TextExpander for iPhone
At a Glance
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One program that I find indispensable on my Mac is SmileOnMyMac’s TextExpander. It lets me define text snippets, such as e-mail signatures, programming code, and so on, and insert them into practically any app via a keyboard shortcut I’ve assigned to each one. For example, I’ve set up a multi-line e-mail signature as a snippet which I can insert into an e-mail message by simply typing “bsig.” (Snow Leopard has added a similar, but less robust, system-wide capability to Cocoa-based text processing apps.)
Ettore Software has developed a similar Mac utility called TypeIt4Me, and not long ago I reviewed Ettore’s TapIt4Me, TypeIt4Me’s iPhone counterpart. SmileOnMyMac also released mobile version of its productivity utility called, quite appropriately, TextExpander, so I was anxious to try it out.
TextExpander and TypeIt4Me work similarly on the Mac and, not surprisingly, so do their iPhone siblings (with one important difference I’ll detail below). People who don’t own the desktop apps can create their own snippet libraries directly within the iPhone apps while desktop users can copy their snippet libraries to their devices using a variety of techniques. TapIt4Me gives non-desktop-users a nifty way to convert Microsoft Word’s AutoText library into a compatible snippet library, but copying your libraries onto your iPhone requires that you upload copies to either a MobileMe account or some other Web server and then download them to your device. If you don’t care about the MS Word compatibility, then TextExpander clearly has the advantage here by letting you copy your libraries directly between your Mac and iPhone via Wi-Fi. (This is a big deal for me since I’m constantly tweaking the snippets on my Mac.) Once you have your snippet libraries onto your device, then expanding the snippets is almost identical between apps.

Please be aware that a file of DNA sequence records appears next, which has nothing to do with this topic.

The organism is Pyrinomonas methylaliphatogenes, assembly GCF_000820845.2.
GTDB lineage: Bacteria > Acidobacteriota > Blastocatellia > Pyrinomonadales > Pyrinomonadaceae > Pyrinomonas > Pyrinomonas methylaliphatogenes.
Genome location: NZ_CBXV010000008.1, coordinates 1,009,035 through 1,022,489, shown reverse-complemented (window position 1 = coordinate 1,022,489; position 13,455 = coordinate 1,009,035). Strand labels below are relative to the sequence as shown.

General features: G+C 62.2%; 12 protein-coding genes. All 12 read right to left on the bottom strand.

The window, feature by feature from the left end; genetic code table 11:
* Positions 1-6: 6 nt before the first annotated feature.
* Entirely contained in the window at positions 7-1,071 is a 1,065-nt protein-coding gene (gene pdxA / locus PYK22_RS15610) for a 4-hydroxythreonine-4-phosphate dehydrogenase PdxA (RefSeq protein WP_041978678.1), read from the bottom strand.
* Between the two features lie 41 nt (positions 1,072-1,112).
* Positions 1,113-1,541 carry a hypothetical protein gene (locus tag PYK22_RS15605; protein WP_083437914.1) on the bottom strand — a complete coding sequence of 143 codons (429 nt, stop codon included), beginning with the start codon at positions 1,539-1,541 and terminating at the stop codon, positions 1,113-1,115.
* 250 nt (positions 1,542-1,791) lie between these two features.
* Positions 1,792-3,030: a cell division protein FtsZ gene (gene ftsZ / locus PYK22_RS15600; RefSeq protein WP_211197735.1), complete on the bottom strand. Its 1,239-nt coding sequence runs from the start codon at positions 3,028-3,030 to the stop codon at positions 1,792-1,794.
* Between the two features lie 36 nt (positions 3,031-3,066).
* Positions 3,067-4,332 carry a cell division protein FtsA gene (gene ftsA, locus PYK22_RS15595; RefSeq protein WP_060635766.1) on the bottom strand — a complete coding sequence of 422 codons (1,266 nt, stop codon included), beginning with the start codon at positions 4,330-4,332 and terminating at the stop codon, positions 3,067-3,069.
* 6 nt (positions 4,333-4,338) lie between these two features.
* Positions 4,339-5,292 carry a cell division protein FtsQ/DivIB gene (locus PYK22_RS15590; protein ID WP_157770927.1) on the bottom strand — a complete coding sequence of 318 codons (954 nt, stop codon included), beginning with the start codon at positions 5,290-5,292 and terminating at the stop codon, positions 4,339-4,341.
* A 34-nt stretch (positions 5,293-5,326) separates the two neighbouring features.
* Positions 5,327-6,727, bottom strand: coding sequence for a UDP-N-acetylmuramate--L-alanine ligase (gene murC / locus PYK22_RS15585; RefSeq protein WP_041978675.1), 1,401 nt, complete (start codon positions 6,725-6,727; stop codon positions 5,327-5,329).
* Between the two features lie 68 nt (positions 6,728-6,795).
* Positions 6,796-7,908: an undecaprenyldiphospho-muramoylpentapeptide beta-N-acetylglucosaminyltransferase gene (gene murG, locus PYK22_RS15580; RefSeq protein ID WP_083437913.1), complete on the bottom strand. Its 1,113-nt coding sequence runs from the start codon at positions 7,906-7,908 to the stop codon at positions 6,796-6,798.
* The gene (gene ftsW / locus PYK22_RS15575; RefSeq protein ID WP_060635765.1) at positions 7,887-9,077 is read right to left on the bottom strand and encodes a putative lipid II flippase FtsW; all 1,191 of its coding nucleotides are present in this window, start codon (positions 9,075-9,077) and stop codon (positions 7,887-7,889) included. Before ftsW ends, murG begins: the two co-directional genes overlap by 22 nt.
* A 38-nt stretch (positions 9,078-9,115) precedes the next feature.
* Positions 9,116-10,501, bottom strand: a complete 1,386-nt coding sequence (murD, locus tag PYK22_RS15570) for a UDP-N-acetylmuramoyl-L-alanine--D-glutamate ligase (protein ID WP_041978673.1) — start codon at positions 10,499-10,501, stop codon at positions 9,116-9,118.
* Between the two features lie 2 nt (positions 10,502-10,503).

TextExpander and TypeIt4Me are able to do their magic on the Mac because the apps are always running in the background. However, since Apple restricts background processing on the iPhone, both iPhone apps have to provide special notes windows where you compose your text and expand your snippets. Once finished, you can then send the text to the Mail app or to your favorite Twitter app; you also have the option of saving your notes to be reused later.
The iPhone/iPod touch version of TextExpander goes a step further by letting you send your text to the clipboard, where it can be incorporated in almost any text-oriented app on your device. However, here’s the kicker… SmileOnMyMac has attempted a very creative end run around Apple’s restrictions by supplying a code library that, when added to an app by its developer, gives users the ability to expand TextExpander snippets directly within that app. SmileOnMyMac lists more than a dozen apps featuring TextExpander integration—everything from productivity tools to Twitter clients. The more iPhone app makers who jump on board with TextExpander, the more useful this app becomes.
Although TapIt4Me remains quite capable, TextExpander’s easier snippet-copying and additional expansion features have convinced me to switch. As more developers incorporate the TextExpander library into their apps—or if Apple relaxes its restrictions on background processing—this mobile version of TextExpander may approach the usefulness of its Mac counterpart. Hopefully other developers—including Apple—are paying attention and will take action.
[Brian Beam is a web developer and partner with BOLD Internet Solutions, living somewhere near Kansas City.]